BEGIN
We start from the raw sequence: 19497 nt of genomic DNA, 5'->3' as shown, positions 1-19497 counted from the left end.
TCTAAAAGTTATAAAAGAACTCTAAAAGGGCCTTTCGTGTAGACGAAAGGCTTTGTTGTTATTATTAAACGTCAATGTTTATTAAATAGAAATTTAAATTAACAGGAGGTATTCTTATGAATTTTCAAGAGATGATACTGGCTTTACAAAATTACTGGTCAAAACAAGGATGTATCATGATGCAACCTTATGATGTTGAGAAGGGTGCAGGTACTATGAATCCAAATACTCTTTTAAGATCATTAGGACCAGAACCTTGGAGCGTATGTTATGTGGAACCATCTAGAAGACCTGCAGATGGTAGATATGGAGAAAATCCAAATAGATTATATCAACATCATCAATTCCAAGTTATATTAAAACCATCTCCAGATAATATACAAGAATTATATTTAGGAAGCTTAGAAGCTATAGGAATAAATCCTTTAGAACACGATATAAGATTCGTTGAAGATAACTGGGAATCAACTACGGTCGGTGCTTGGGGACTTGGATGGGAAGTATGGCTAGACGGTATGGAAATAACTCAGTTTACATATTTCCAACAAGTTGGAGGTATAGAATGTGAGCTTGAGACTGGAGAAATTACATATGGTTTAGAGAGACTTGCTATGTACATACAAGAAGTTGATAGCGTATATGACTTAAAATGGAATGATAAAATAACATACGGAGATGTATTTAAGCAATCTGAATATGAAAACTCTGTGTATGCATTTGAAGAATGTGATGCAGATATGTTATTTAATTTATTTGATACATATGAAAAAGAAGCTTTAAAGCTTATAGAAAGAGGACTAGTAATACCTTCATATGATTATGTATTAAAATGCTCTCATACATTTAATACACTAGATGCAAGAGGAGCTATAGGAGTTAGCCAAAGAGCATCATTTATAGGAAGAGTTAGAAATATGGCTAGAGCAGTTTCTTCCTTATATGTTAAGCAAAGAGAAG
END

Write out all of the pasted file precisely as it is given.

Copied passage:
We start from the raw sequence: 19497 nt of genomic DNA, 5'->3' as shown, positions 1-19497 counted from the left end.
TCTAAAAGTTATAAAAGAACTCTAAAAGGGCCTTTCGTGTAGACGAAAGGCTTTGTTGTTATTATTAAACGTCAATGTTTATTAAATAGAAATTTAAATTAACAGGAGGTATTCTTATGAATTTTCAAGAGATGATACTGGCTTTACAAAATTACTGGTCAAAACAAGGATGTATCATGATGCAACCTTATGATGTTGAGAAGGGTGCAGGTACTATGAATCCAAATACTCTTTTAAGATCATTAGGACCAGAACCTTGGAGCGTATGTTATGTGGAACCATCTAGAAGACCTGCAGATGGTAGATATGGAGAAAATCCAAATAGATTATATCAACATCATCAATTCCAAGTTATATTAAAACCATCTCCAGATAATATACAAGAATTATATTTAGGAAGCTTAGAAGCTATAGGAATAAATCCTTTAGAACACGATATAAGATTCGTTGAAGATAACTGGGAATCAACTACGGTCGGTGCTTGGGGACTTGGATGGGAAGTATGGCTAGACGGTATGGAAATAACTCAGTTTACATATTTCCAACAAGTTGGAGGTATAGAATGTGAGCTTGAGACTGGAGAAATTACATATGGTTTAGAGAGACTTGCTATGTACATACAAGAAGTTGATAGCGTATATGACTTAAAATGGAATGATAAAATAACATACGGAGATGTATTTAAGCAATCTGAATATGAAAACTCTGTGTATGCATTTGAAGAATGTGATGCAGATATGTTATTTAATTTATTTGATACATATGAAAAAGAAGCTTTAAAGCTTATAGAAAGAGGACTAGTAATACCTTCATATGATTATGTATTAAAATGCTCTCATACATTTAATACACTAGATGCAAGAGGAGCTATAGGAGTTAGCCAAAGAGCATCATTTATAGGAAGAGTTAGAAATATGGCTAGAGCAGTTTCTTCCTTATATGTTAAGCAAAGAGAAG